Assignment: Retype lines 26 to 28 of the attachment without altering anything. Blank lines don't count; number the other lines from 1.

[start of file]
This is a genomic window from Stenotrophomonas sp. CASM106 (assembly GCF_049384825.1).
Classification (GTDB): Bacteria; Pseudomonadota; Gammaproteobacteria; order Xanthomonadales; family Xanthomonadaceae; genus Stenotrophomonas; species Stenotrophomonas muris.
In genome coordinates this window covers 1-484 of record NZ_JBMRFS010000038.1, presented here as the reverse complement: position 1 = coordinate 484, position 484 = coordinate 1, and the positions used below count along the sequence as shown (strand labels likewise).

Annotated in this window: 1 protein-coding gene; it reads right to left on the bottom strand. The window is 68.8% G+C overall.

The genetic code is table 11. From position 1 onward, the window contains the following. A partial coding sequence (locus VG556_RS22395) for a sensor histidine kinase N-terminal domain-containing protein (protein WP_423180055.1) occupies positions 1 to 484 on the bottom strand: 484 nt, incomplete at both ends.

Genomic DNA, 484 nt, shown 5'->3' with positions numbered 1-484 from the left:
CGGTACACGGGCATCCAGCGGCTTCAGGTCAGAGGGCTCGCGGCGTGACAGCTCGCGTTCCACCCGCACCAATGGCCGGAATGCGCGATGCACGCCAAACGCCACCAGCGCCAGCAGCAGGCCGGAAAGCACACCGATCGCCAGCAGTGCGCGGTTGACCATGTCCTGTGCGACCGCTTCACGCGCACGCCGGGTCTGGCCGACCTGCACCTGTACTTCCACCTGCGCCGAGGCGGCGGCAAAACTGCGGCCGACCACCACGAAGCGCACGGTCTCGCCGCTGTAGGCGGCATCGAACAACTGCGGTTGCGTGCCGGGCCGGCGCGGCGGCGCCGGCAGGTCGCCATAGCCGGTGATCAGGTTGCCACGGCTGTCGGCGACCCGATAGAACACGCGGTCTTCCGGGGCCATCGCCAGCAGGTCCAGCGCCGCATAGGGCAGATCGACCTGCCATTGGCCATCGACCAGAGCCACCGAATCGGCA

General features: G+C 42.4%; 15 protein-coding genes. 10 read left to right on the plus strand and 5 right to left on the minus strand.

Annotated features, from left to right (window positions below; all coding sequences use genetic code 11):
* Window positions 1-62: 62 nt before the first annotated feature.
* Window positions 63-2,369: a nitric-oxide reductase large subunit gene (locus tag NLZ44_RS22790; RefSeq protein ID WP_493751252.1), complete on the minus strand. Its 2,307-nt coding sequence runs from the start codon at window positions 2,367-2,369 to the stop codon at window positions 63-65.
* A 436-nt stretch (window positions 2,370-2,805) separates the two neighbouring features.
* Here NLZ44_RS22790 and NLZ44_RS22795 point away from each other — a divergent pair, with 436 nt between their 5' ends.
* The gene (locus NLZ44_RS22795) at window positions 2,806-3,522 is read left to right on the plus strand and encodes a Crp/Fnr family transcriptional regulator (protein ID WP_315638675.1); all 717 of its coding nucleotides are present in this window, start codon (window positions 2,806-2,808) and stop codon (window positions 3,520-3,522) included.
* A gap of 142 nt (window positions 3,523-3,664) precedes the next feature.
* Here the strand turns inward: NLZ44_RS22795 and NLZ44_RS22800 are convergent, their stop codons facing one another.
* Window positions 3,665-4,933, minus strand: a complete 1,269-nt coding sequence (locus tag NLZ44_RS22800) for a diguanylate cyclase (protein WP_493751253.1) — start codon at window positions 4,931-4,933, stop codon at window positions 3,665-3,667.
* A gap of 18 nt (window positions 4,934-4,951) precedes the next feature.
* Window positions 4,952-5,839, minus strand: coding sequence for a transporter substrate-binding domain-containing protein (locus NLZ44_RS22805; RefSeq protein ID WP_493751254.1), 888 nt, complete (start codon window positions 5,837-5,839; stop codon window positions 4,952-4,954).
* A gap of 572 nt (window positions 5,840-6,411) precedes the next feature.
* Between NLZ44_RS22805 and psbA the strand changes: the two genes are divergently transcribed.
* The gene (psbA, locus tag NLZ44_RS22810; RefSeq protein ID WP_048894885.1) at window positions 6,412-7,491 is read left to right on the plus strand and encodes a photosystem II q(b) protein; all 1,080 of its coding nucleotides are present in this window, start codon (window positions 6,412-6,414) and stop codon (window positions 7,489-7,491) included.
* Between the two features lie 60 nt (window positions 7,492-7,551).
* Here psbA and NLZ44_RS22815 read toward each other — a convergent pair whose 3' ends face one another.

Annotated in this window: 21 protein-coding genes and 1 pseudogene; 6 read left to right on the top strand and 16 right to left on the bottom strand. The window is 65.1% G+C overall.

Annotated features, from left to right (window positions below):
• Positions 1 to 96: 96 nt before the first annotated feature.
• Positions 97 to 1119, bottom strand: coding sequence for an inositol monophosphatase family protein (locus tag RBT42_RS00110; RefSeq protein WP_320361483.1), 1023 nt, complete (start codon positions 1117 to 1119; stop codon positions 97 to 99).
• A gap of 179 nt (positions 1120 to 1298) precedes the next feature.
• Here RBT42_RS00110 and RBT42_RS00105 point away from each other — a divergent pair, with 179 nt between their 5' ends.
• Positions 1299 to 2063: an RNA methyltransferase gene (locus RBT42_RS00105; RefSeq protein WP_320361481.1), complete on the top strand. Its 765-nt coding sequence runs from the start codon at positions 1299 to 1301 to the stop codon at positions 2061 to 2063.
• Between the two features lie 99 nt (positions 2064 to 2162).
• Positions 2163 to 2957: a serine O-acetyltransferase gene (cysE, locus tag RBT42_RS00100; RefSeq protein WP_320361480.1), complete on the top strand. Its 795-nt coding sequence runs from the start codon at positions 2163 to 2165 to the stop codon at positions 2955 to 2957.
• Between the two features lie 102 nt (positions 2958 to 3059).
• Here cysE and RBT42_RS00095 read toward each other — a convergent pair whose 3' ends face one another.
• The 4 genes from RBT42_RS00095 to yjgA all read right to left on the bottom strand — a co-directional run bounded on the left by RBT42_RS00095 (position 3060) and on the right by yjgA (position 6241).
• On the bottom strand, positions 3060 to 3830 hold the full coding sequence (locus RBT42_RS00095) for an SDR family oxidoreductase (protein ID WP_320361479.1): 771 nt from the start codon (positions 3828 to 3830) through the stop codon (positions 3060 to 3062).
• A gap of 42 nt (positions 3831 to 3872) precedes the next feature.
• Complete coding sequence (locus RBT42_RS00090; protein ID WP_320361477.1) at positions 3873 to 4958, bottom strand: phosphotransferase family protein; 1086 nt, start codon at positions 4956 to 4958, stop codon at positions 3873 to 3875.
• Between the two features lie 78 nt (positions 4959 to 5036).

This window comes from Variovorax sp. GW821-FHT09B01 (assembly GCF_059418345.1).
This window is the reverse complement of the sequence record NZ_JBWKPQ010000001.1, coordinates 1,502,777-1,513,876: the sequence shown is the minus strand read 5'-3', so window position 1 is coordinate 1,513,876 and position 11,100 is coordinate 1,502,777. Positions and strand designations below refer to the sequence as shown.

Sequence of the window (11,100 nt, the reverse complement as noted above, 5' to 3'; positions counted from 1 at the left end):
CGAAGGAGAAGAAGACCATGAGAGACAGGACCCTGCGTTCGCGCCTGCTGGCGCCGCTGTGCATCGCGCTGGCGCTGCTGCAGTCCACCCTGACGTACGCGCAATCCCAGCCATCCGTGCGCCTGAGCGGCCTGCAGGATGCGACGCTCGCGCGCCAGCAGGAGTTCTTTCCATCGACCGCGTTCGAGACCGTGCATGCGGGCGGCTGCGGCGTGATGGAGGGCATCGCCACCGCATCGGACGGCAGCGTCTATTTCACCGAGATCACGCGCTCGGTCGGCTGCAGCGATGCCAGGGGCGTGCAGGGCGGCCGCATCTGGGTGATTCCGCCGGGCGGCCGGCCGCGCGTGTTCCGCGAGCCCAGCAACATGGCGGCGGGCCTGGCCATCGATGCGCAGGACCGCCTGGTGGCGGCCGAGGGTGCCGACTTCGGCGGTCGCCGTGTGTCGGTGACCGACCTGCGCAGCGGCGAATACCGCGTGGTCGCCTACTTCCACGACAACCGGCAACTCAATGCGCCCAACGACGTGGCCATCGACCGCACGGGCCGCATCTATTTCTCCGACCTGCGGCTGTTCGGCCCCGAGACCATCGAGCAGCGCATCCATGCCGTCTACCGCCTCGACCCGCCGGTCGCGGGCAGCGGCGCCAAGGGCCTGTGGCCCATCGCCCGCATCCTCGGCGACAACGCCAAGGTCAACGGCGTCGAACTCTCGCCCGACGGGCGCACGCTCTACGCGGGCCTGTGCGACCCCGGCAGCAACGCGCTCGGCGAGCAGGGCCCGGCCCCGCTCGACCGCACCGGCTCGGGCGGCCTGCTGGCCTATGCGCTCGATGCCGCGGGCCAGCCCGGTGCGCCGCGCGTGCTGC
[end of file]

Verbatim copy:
Annotated features, from left to right (window positions below):
• Positions 1 to 96: 96 nt before the first annotated feature.
• Positions 97 to 1119, bottom strand: coding sequence for an inositol monophosphatase family protein (locus tag RBT42_RS00110; RefSeq protein WP_320361483.1), 1023 nt, complete (start codon positions 1117 to 1119; stop codon positions 97 to 99).